Oh, children of the present day!

I have nothing new to tell you, only what is old and almost forgotten. I have legends from the nursery, where the little ones sat on low stools about the old nurse with her white hair, or from the log-fire in the cottage, where the laborers sat and chatted, while the steam reeked from their wet clothes, and they drew knives from leather sheaths at their necks to spread the butter on thick, soft bread, or from the hall where old men sat in their rocking-chairs, and, cheered by the steaming toddy, talked of old times.

When a child, who had listened to the old nurse, to the laborers, to the old men, stood at the window on a winter’s evening, it saw no clouds on the horizon without their being the pensioners; the stars were wax-candles, which were lighted at the old house at Borg; and the spinning-wheel which hummed in the next room was driven by old Ulrika Dillner. For the child’s head was filled with the people of those old days; it lived for and adored them.

But if such a child, whose whole soul was filled with stories, should be sent through the dark attic to the storeroom for flax or biscuits, then the small feet scurried; then it came flying down the stairs, through the passage to the kitchen. For up there in the dark it could not help thinking of the wicked mill-owner at Fors⁠—of him who was in league with the devil.

Sintram’s ashes have been resting long in Svartsjö churchyard, but no one believes that his soul has been called to God, as it reads on his tombstone.

While he was alive he was one of those to whose home, on long, rainy Sunday afternoons, a heavy coach, drawn by black horses, used to come. A gentleman richly but plainly dressed gets out of the carriage, and helps with cards and dice to while away the long hours which with their monotony have driven the master of the house to despair. The game is carried on far into the night; and when the stranger departs at dawn he always leaves behind some baleful parting-gift.

As long as Sintram was here on earth he was one of those whose coming is made known by spirits. They are heralded by visions. Their carriages roll into the yard, their whip cracks, their voices sound on the stairs, the door of the entry is opened and shut. The dogs and people are awakened by the noise, it is so loud; but there is no one who has come, it is only an hallucination which goes before them.

Ugh, those horrible people, whom evil spirits seek out! What kind of a big black dog was it which showed itself at Fors in Sintram’s time? He had terrible, shining eyes, and a long tongue which dripped blood and hung far out of his panting throat. One day, when the menservants had been in the kitchen and eaten their dinner, he had scratched at the kitchen door, and all the maids had screamed with fright; but the biggest and strongest of the men had taken a burning log from the fire, thrown open the door, and hurled it into the dog’s gaping mouth.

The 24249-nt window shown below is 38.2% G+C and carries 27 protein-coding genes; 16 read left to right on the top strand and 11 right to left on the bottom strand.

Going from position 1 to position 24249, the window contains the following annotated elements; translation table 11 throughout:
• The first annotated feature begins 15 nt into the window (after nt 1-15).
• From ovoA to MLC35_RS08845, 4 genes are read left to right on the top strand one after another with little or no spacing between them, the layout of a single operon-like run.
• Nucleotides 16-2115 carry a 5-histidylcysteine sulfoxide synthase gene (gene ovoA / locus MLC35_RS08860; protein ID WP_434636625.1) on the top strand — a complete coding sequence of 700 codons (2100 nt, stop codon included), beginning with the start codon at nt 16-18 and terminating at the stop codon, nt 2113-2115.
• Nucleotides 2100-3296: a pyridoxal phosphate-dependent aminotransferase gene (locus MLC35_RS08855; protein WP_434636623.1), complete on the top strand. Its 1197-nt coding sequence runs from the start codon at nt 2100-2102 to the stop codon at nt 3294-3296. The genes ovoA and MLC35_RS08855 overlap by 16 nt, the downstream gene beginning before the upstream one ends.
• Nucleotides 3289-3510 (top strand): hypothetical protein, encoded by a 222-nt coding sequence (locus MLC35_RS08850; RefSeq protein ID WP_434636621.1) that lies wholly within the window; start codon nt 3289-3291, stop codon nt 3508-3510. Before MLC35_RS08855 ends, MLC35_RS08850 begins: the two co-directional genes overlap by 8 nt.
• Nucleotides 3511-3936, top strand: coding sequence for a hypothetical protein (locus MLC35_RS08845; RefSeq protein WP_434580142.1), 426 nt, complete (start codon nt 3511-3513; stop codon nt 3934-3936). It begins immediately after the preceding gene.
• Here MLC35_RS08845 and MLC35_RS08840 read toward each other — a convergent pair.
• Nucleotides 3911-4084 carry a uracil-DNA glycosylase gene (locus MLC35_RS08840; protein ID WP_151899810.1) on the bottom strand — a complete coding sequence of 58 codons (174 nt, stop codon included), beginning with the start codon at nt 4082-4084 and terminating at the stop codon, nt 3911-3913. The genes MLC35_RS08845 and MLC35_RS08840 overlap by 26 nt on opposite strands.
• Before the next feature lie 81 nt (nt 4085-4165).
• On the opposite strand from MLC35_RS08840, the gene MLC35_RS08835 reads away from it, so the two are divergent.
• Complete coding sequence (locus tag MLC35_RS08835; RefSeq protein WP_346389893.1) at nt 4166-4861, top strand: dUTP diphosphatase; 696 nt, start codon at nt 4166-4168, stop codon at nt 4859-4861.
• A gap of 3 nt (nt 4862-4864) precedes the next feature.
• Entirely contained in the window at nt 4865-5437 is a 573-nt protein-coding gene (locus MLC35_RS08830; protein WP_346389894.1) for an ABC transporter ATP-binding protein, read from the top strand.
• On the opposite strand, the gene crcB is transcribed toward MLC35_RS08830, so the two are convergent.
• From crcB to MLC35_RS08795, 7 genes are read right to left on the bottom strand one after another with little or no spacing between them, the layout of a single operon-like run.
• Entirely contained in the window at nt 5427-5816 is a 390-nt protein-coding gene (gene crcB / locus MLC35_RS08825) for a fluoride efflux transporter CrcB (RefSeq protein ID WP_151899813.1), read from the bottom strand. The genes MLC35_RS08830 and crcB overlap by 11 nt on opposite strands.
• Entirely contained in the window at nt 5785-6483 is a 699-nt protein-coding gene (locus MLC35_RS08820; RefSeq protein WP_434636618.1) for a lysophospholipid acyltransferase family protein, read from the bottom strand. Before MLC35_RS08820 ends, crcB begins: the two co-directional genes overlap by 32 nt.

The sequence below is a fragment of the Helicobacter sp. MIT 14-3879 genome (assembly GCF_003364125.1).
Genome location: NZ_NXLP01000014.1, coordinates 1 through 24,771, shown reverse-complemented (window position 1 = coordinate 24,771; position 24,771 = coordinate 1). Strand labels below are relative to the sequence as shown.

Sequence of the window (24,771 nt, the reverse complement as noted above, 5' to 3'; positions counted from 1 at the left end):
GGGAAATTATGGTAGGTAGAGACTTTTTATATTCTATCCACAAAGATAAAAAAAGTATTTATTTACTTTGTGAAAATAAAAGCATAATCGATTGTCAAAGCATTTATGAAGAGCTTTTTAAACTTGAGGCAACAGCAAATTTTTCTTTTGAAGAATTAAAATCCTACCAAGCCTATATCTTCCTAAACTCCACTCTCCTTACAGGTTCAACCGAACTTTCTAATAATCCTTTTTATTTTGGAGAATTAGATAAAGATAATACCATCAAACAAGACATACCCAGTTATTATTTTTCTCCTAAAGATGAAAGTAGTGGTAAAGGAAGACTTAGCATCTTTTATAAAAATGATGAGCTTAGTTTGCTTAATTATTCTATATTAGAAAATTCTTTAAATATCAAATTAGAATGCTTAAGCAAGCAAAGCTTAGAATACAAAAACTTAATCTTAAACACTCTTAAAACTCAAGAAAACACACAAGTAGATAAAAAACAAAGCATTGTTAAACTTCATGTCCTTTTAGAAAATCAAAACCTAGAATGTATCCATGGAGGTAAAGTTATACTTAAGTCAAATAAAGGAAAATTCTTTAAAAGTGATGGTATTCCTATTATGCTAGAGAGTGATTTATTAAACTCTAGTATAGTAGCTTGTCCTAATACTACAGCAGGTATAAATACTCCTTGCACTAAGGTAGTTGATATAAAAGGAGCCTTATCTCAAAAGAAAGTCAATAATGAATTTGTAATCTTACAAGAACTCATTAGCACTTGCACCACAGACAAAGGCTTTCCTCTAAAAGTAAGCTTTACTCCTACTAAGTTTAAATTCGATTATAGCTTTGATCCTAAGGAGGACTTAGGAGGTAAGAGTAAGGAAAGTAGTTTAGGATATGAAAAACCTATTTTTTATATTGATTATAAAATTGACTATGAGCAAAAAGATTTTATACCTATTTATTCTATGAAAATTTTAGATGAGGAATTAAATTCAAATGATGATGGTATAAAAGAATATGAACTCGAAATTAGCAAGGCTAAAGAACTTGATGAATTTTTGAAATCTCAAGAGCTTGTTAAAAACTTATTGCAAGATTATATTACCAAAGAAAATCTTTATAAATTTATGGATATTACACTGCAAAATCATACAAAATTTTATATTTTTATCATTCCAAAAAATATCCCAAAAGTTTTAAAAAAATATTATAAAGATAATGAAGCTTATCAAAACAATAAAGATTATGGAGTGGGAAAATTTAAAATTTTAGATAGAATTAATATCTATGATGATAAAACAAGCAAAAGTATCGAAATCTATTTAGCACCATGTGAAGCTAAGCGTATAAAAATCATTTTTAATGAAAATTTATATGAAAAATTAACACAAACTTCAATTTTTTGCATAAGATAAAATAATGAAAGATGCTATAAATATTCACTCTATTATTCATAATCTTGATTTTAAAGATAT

Then he had fled with terrible howls, flames and smoke had burst from his throat, sparks whirled about him, and his footprints on the path shone like fire.

And was it not dreadful that every time Sintram came home from a journey he had changed the animals which drew him? He left with horses, but when he came home at night he had always black bulls before his carriage. The people who lived near the road saw their great black horns against the sky when he drove by, and heard the creatures’ bellowing, and were terrified by the line of sparks which the hoofs and wheels drew out of the dry gravel.

Yes, the little feet needed to hurry, indeed, to come across the big, dark attic. Think if something awful, if he, whose name one may not say, should come out of a dark corner! Who can be sure? It was not only to wicked people that he showed himself. Had not Ulrika Dillner seen him? Both she and Anna Stjärnhök could say that they had seen him.

Friends, children, you who dance, you who laugh! I beg you so earnestly to dance carefully, laugh gently, for there can be so much unhappiness if your thin slippers tread on sensitive hearts instead of on hard boards; and your glad, silvery laughter can drive a soul to despair.

It was surely so; the young people’s feet had trodden too hard on old Ulrika Dillner, and the young people’s laughter had rung too arrogantly in her ears; for there came over her suddenly an irresistible longing for a married woman’s titles and dignities. At last she said “yes” to the evil Sintram’s long courtship, followed him to Fors as his wife, and was parted from the old friends at Berga, the dear old work, and the old cares for daily bread.